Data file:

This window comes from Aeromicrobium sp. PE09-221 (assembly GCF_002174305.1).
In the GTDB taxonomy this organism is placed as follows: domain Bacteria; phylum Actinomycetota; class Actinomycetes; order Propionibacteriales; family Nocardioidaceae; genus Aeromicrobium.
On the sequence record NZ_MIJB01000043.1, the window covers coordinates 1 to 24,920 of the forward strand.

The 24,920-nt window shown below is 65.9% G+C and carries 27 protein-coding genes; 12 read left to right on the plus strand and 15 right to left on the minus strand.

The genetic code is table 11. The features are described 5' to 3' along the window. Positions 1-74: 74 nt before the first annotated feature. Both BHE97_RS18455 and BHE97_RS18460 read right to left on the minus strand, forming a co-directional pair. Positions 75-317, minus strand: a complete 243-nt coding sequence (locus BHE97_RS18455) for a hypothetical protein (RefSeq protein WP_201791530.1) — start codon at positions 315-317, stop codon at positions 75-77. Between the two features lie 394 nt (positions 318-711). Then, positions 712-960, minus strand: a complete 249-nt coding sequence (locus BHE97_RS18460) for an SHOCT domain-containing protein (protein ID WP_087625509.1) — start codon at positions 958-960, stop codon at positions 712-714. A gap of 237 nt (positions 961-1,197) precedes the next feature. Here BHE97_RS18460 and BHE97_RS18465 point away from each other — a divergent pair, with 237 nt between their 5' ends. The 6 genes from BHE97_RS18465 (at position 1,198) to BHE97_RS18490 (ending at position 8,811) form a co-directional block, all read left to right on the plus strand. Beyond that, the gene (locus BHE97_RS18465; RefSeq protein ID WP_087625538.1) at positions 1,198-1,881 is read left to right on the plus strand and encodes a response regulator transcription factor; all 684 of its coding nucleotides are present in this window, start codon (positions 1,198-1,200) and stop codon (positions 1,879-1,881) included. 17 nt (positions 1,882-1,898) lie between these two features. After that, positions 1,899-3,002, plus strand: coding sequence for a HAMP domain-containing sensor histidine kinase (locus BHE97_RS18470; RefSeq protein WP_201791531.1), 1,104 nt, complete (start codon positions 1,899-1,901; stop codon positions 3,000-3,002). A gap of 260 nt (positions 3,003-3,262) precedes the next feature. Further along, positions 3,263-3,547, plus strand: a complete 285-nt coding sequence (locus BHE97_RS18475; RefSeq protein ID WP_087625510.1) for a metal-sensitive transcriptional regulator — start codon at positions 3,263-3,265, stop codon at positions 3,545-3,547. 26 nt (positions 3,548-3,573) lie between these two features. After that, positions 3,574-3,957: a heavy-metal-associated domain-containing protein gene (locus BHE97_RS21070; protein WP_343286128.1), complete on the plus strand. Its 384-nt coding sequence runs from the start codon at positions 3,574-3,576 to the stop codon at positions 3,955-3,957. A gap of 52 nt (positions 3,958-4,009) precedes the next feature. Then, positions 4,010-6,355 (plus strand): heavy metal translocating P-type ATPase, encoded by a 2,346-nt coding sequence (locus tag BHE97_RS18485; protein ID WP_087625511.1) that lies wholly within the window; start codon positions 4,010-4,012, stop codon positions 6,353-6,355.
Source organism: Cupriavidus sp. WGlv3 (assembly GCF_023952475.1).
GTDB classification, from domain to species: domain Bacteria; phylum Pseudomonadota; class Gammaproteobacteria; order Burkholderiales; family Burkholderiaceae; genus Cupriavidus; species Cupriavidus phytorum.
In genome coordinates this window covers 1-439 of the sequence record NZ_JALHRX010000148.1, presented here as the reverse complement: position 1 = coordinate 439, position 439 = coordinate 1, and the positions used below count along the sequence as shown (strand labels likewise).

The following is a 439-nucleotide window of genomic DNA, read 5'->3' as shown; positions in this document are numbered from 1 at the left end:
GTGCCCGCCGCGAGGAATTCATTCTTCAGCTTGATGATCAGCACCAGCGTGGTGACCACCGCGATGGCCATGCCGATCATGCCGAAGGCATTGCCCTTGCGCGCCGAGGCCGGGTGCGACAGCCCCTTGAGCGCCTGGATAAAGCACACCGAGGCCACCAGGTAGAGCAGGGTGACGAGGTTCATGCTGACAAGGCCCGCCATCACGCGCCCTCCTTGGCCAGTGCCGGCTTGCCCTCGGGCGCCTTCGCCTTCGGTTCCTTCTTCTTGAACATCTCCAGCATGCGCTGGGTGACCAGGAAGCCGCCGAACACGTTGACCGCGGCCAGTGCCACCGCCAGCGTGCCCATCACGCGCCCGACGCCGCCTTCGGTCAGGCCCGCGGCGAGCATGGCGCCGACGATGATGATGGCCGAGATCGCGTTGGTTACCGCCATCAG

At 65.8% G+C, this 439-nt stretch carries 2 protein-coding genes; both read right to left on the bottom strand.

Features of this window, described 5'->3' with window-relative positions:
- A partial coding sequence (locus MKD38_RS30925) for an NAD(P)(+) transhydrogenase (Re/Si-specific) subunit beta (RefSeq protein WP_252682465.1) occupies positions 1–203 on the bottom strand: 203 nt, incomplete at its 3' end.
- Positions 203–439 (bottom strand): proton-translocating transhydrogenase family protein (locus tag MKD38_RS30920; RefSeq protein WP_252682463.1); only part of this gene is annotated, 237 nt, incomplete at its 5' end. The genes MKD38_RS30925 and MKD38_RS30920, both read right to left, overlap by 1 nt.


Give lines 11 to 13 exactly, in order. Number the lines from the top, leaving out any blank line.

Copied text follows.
At 65.8% G+C, this 439-nt stretch carries 2 protein-coding genes; both read right to left on the bottom strand.

Features of this window, described 5'->3' with window-relative positions:
- A partial coding sequence (locus MKD38_RS30925) for an NAD(P)(+) transhydrogenase (Re/Si-specific) subunit beta (RefSeq protein WP_252682465.1) occupies positions 1–203 on the bottom strand: 203 nt, incomplete at its 3' end.